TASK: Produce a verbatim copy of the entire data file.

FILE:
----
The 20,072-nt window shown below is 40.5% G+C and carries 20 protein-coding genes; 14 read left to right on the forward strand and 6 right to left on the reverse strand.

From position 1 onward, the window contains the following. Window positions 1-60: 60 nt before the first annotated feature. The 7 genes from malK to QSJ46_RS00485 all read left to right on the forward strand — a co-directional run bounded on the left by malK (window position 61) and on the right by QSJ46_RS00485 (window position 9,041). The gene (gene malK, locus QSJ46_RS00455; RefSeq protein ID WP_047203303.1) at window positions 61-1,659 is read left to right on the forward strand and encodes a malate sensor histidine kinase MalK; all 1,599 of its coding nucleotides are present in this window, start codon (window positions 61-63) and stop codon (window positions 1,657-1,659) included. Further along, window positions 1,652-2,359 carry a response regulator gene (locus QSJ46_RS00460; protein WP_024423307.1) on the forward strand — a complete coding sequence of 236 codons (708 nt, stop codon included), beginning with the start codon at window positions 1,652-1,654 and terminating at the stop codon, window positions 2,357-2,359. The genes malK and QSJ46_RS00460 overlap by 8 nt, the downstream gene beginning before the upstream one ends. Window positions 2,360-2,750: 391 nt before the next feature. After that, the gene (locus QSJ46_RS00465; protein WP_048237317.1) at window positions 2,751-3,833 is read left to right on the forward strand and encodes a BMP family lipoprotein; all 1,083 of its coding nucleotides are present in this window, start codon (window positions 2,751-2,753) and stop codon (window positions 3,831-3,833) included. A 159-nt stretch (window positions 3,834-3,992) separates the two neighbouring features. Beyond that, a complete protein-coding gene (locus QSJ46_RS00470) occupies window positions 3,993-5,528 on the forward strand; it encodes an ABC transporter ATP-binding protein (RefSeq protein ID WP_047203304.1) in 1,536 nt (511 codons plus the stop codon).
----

The 20,072-nt window shown below is 40.5% G+C and carries 20 protein-coding genes; 14 read left to right on the forward strand and 6 right to left on the reverse strand.

From position 1 onward, the window contains the following. Window positions 1-60: 60 nt before the first annotated feature. The 7 genes from malK to QSJ46_RS00485 all read left to right on the forward strand — a co-directional run bounded on the left by malK (window position 61) and on the right by QSJ46_RS00485 (window position 9,041). The gene (gene malK, locus QSJ46_RS00455; RefSeq protein ID WP_047203303.1) at window positions 61-1,659 is read left to right on the forward strand and encodes a malate sensor histidine kinase MalK; all 1,599 of its coding nucleotides are present in this window, start codon (window positions 61-63) and stop codon (window positions 1,657-1,659) included. Further along, window positions 1,652-2,359 carry a response regulator gene (locus QSJ46_RS00460; protein WP_024423307.1) on the forward strand — a complete coding sequence of 236 codons (708 nt, stop codon included), beginning with the start codon at window positions 1,652-1,654 and terminating at the stop codon, window positions 2,357-2,359. The genes malK and QSJ46_RS00460 overlap by 8 nt, the downstream gene beginning before the upstream one ends. Window positions 2,360-2,750: 391 nt before the next feature. After that, the gene (locus QSJ46_RS00465; protein WP_048237317.1) at window positions 2,751-3,833 is read left to right on the forward strand and encodes a BMP family lipoprotein; all 1,083 of its coding nucleotides are present in this window, start codon (window positions 2,751-2,753) and stop codon (window positions 3,831-3,833) included. A 159-nt stretch (window positions 3,834-3,992) separates the two neighbouring features. Beyond that, a complete protein-coding gene (locus QSJ46_RS00470) occupies window positions 3,993-5,528 on the forward strand; it encodes an ABC transporter ATP-binding protein (RefSeq protein ID WP_047203304.1) in 1,536 nt (511 codons plus the stop codon).